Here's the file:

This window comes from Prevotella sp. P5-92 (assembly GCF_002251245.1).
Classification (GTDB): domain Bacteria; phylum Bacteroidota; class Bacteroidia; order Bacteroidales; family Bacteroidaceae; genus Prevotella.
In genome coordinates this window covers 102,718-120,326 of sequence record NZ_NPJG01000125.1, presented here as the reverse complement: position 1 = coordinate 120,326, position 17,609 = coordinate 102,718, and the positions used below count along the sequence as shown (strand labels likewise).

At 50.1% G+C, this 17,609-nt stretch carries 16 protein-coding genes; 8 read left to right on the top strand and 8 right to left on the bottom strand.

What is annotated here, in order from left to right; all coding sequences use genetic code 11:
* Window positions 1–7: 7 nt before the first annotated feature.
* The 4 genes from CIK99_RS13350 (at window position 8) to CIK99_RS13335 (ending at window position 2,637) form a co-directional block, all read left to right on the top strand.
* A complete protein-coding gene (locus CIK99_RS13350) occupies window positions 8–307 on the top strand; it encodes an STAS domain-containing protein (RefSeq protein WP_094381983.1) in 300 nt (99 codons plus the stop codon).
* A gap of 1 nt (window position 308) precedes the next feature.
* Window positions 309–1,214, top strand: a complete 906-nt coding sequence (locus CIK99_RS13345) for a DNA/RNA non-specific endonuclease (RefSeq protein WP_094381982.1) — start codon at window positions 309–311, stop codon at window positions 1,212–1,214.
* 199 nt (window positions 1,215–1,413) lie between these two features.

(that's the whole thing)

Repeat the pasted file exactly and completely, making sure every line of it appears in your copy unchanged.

This window comes from Prevotella sp. P5-92 (assembly GCF_002251245.1).
Classification (GTDB): domain Bacteria; phylum Bacteroidota; class Bacteroidia; order Bacteroidales; family Bacteroidaceae; genus Prevotella.
In genome coordinates this window covers 102,718-120,326 of sequence record NZ_NPJG01000125.1, presented here as the reverse complement: position 1 = coordinate 120,326, position 17,609 = coordinate 102,718, and the positions used below count along the sequence as shown (strand labels likewise).

At 50.1% G+C, this 17,609-nt stretch carries 16 protein-coding genes; 8 read left to right on the top strand and 8 right to left on the bottom strand.

What is annotated here, in order from left to right; all coding sequences use genetic code 11:
* Window positions 1–7: 7 nt before the first annotated feature.
* The 4 genes from CIK99_RS13350 (at window position 8) to CIK99_RS13335 (ending at window position 2,637) form a co-directional block, all read left to right on the top strand.
* A complete protein-coding gene (locus CIK99_RS13350) occupies window positions 8–307 on the top strand; it encodes an STAS domain-containing protein (RefSeq protein WP_094381983.1) in 300 nt (99 codons plus the stop codon).
* A gap of 1 nt (window position 308) precedes the next feature.
* Window positions 309–1,214, top strand: a complete 906-nt coding sequence (locus CIK99_RS13345) for a DNA/RNA non-specific endonuclease (RefSeq protein WP_094381982.1) — start codon at window positions 309–311, stop codon at window positions 1,212–1,214.
* 199 nt (window positions 1,215–1,413) lie between these two features.